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Council has less than one month to make recycling decision
Town of Osoyoos council has less than one month to decide whether it’s going to be part of a new recycling initiative proposed by the provincial government or to maintain the status quo.
Cameron Baughen, solid waste management co-ordinator for the Regional District of Okanagan-Similkameen (RDOS), made a presentation to Town of Osoyoos council on Monday informing councilors how they must decide by Sept. 16 whether or not they want to be part of a new recycling system designed to collect packaging and printed paper (PPP) or maintain its current system.
“We have to make a decision by Sept. 16 … the province wants the new program in effect by March of 2014,” said Baughen.
Barry Romanko, the town’s chief administrative officer, confirmed council must decide by Sept. 16 about its final decision and he will have a detailed report with options for the next meeting of council on Sept. 2.
The current recycling system in Osoyoos involves residents leaving recyclable materials at the roadside and they are picked up as part of their property taxes.
Local government then pays fees to collectors and processors and revenue generated from the recyclable materials is then shared between the processor and local governments.
The proposed changes to the system would see residents charged a small fee in the price of products that can be recycled and materials would then be brought to a producer, who would pay the new Multi-Material BC (MMBC) to collect and process the materials.
Collectors and processors of recycled material would then share the revenue generated from end-of-market products produced from these materials.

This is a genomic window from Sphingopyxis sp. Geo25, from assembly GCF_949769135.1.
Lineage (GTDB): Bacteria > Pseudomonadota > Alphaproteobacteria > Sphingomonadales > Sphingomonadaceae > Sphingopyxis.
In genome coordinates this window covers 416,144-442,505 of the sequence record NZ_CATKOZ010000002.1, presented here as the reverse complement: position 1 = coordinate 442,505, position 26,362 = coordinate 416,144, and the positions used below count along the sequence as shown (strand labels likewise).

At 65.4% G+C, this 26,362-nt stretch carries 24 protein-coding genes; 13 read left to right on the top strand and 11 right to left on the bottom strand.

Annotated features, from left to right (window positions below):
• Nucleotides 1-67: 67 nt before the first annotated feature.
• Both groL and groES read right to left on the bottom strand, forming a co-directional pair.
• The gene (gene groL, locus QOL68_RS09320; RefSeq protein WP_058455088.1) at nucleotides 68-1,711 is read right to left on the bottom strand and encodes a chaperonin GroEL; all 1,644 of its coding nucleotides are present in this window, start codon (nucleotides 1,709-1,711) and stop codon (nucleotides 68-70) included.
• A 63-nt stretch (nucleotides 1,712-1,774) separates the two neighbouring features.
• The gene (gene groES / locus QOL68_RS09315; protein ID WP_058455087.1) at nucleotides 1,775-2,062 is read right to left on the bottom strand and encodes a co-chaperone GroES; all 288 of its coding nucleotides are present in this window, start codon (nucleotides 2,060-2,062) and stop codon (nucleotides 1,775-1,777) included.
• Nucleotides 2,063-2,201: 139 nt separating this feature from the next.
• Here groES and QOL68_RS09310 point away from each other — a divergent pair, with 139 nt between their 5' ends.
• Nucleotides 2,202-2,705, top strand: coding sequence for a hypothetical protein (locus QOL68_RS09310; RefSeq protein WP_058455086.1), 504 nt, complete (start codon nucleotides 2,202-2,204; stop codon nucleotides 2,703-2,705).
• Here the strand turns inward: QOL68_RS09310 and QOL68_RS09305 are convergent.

The MMBC is a not-for-profit agency established by the province that was formed in anticipation of the government adding packaging and printed paper as a new product category under its recycling regulations, said Baughen.
“MMBC respresents producers of PPP in B.C.,” he said.
MMBC will offer a market-clearing price financial incentive to local government that is currently directly providing or contracting for collection services, he said.
In Osoyoos, the current collection company, BFI Canada, would be allowed to provide an RFP detailing plans to expand their collection services to meet the new terms and conditions required by MMBC, he said.
If town council decided to reject the offer and maintain the status quo, MMBC will issue a tender for collection services, select a service provider to provide PPP collection services and provide public education, promotion and management of collection service customers through its own means, he said.
Where local governments accept the offer, additional incentive will be offered to provide public education, promotion and first point of contact for collection service customers, he said.
MMBC is in the process of identifying qualified processors for these new materials being brought into the system, he said.
If the town votes to go with this new system, MMBC will pay the town $32 to $36 per home for recycling fees, plus an additional 75 cents per home for education, $2.50 per home for administration and a potential top up of 25 cents per home, he said.
Benefits of this new program include funding for service and new programs for paper cups and Styrofoam, continuation of current programs and providing a standard program across the province, he said.
Romanko said his biggest concern is the town has a contract with BFI Canada that runs until June of 2016.
“We’ll have to work with BFI because of our contractual obligations,” he said. “With that being in mind, we have to make a decision by Sept. 16.”
The process will allow BFI Canada to send an RFP to become the official processor for the town if council decides to accept the MMBC proposal, said Baughen.
Council will discuss this issue during its next meeting on Sept. 2 and is expected to make a final decision at its meeting on Sept. 16.